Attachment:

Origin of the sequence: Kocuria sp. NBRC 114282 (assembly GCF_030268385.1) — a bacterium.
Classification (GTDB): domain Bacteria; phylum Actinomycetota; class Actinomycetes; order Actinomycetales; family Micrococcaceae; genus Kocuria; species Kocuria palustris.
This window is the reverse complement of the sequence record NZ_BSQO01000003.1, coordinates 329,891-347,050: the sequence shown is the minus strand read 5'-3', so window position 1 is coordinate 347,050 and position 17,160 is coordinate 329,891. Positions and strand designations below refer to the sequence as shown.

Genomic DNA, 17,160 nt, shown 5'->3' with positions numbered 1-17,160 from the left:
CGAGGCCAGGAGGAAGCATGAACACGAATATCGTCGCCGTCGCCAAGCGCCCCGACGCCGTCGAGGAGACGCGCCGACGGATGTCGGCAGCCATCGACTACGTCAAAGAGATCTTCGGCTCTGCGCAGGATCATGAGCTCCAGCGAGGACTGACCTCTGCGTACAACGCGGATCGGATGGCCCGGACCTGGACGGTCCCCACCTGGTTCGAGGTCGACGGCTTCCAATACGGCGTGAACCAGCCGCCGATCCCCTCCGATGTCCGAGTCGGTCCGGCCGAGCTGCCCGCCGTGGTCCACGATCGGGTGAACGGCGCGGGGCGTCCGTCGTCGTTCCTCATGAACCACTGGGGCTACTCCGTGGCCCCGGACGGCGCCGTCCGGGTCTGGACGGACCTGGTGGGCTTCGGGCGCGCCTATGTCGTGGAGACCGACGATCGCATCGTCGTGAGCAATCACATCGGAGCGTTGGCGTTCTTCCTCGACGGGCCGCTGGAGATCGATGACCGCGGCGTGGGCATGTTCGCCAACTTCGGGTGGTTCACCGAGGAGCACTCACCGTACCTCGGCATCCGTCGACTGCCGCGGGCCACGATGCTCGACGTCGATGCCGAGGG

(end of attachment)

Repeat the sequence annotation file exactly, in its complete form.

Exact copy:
Origin of the sequence: Kocuria sp. NBRC 114282 (assembly GCF_030268385.1) — a bacterium.
Classification (GTDB): domain Bacteria; phylum Actinomycetota; class Actinomycetes; order Actinomycetales; family Micrococcaceae; genus Kocuria; species Kocuria palustris.
This window is the reverse complement of the sequence record NZ_BSQO01000003.1, coordinates 329,891-347,050: the sequence shown is the minus strand read 5'-3', so window position 1 is coordinate 347,050 and position 17,160 is coordinate 329,891. Positions and strand designations below refer to the sequence as shown.

Genomic DNA, 17,160 nt, shown 5'->3' with positions numbered 1-17,160 from the left:
CGAGGCCAGGAGGAAGCATGAACACGAATATCGTCGCCGTCGCCAAGCGCCCCGACGCCGTCGAGGAGACGCGCCGACGGATGTCGGCAGCCATCGACTACGTCAAAGAGATCTTCGGCTCTGCGCAGGATCATGAGCTCCAGCGAGGACTGACCTCTGCGTACAACGCGGATCGGATGGCCCGGACCTGGACGGTCCCCACCTGGTTCGAGGTCGACGGCTTCCAATACGGCGTGAACCAGCCGCCGATCCCCTCCGATGTCCGAGTCGGTCCGGCCGAGCTGCCCGCCGTGGTCCACGATCGGGTGAACGGCGCGGGGCGTCCGTCGTCGTTCCTCATGAACCACTGGGGCTACTCCGTGGCCCCGGACGGCGCCGTCCGGGTCTGGACGGACCTGGTGGGCTTCGGGCGCGCCTATGTCGTGGAGACCGACGATCGCATCGTCGTGAGCAATCACATCGGAGCGTTGGCGTTCTTCCTCGACGGGCCGCTGGAGATCGATGACCGCGGCGTGGGCATGTTCGCCAACTTCGGGTGGTTCACCGAGGAGCACTCACCGTACCTCGGCATCCGTCGACTGCCGCGGGCCACGATGCTCGACGTCGATGCCGAGGG